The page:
The Spy Who Came in from the Cold

This was my first John le Carré novel, and I listened to it as an audiobook in the car. It was read by Michael Jayston (known to Doctor Who fans as the Valeyard), who was superb at conveying subtle shades of emotion among men trained not to show any, and at differentiating characters with slight accents who are recruited to be very much like one another. The material of the novel is often very dry, consisting of the mildest of interrogations in relatively relaxed circumstances concerning esoteric espionage situations. It is to James Bond what The Thin Man is to Austin Powers: International Man of Mystery, and it’s to the considerable credit of le Carré and Jayston that the audiobook was remorselessly gripping.

I can imagine a better film adaptation, one that would perhaps have done a better job of helping less attentive viewers follow both the plot and the details, but I can’t imagine a classier one. This is savagely compressed, with some abrupt and slightly awkward cuts and a lot of key events left offscreen and implied. For example, we see almost nothing of Smiley’s conversation with Nan Perry (called Liz Gold in the book; the new name avoids identifying her too closely with Fiedler or with Liz Taylor, apparently), and if you blink you might miss that Leamas goes to prison. Fiedler’s debrief of Leamas is much shortened, perhaps mercifully, but so is the arrest, losing one of the book’s most viscerally exciting and cinematic scenes in which Leamas fakes out several German guards and incidentally kills one in self-defense. But the acting is top-notch, particularly Oskar Werner as poor Fiedler and Cyril Cusack as Control. Of course Richard Burton is terrific; at first I wasn’t sure I liked him as Leamas, whom I’d pictured a bit leaner in the face and a bit more capable of blending in — you can’t mistake Burton for someone who’d ever be tossed aside by an intelligence organization and left to defect. But he gives an undeniably convincing performance as a dissolute drunk.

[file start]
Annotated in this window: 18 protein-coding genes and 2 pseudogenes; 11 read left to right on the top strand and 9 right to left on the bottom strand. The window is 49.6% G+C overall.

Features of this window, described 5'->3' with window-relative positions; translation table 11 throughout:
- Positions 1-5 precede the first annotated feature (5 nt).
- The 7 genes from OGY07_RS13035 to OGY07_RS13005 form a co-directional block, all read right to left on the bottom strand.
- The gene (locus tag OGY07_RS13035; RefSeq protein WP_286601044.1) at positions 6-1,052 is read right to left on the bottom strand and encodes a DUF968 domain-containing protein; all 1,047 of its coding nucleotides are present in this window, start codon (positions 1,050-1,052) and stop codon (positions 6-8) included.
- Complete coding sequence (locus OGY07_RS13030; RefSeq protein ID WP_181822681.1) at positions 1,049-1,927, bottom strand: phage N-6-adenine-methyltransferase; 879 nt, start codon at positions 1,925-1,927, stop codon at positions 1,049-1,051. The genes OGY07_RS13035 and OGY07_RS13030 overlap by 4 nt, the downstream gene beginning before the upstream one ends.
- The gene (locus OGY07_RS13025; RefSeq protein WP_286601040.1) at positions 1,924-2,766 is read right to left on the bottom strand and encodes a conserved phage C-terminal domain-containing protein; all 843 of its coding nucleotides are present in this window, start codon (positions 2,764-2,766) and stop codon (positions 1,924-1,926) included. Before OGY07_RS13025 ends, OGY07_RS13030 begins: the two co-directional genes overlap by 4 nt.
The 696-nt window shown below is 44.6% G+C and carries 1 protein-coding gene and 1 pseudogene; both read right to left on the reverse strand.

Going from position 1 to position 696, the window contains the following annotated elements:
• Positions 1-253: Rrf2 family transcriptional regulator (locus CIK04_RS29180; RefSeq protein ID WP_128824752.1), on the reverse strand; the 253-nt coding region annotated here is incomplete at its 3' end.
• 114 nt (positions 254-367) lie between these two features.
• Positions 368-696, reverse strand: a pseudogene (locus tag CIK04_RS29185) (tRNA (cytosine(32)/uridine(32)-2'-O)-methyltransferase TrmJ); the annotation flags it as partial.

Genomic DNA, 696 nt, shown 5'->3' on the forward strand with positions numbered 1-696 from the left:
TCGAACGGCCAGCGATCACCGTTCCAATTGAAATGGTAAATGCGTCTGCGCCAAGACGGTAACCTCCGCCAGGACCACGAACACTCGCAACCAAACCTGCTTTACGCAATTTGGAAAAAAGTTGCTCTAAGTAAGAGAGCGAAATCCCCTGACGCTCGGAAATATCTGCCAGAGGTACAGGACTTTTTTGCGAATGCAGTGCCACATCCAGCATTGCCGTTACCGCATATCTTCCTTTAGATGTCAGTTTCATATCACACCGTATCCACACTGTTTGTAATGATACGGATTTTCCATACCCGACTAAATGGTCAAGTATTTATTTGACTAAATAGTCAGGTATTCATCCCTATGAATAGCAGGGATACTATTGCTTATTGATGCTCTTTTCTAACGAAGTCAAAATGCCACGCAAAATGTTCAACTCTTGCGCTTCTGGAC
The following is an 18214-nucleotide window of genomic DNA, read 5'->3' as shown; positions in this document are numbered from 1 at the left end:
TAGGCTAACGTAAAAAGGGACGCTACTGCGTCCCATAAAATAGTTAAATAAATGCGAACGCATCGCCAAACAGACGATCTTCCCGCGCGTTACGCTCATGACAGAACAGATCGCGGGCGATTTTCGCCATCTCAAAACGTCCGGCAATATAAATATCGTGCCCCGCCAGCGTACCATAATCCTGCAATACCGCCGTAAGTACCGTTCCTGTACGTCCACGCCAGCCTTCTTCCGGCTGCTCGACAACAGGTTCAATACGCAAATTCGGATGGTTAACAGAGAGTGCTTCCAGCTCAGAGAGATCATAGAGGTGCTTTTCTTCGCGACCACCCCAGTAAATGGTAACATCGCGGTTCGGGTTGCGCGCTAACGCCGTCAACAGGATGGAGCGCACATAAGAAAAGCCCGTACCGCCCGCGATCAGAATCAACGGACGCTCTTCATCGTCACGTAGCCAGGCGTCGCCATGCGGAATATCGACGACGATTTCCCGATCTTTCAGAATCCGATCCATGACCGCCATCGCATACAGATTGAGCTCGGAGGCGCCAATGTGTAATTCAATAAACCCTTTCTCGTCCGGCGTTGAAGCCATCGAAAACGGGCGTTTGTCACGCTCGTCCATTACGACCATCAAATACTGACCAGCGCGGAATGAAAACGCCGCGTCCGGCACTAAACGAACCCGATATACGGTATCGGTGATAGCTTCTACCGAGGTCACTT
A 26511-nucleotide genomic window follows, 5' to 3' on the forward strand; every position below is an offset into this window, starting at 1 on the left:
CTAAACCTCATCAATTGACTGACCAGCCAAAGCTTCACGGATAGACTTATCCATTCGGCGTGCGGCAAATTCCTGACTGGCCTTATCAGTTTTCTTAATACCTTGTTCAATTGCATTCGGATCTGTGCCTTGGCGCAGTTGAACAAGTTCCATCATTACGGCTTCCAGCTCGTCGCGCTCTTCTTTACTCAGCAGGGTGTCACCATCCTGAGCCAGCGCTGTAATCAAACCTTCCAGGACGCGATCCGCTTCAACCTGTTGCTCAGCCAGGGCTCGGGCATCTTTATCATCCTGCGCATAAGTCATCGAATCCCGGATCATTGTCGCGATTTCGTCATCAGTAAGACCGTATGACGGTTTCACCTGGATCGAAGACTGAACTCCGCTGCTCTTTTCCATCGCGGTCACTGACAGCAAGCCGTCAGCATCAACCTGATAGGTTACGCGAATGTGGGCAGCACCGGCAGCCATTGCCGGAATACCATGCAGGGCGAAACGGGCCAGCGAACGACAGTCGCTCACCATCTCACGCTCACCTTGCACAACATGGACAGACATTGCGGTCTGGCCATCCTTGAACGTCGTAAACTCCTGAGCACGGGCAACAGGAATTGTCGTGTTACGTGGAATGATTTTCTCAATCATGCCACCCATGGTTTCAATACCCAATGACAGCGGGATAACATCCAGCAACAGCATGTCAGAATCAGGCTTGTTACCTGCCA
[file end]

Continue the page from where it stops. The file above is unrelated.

I don’t remember hearing any incidental music at all — just theme music at the beginning and end. This left me free, perhaps obligated, to fill in my own sense of tension and climax, which I wholeheartedly appreciated.

The ending is devastating, and even though I knew exactly what it was, I still found myself mentally urging Leamas to step over the wall, go now, before it’s too late! It’s as sad as it is perfect. This may be the most adult film I’ve watched in this now-hopelessly-behind-schedule project of mine. In that I’m not sure it will be surpassed.

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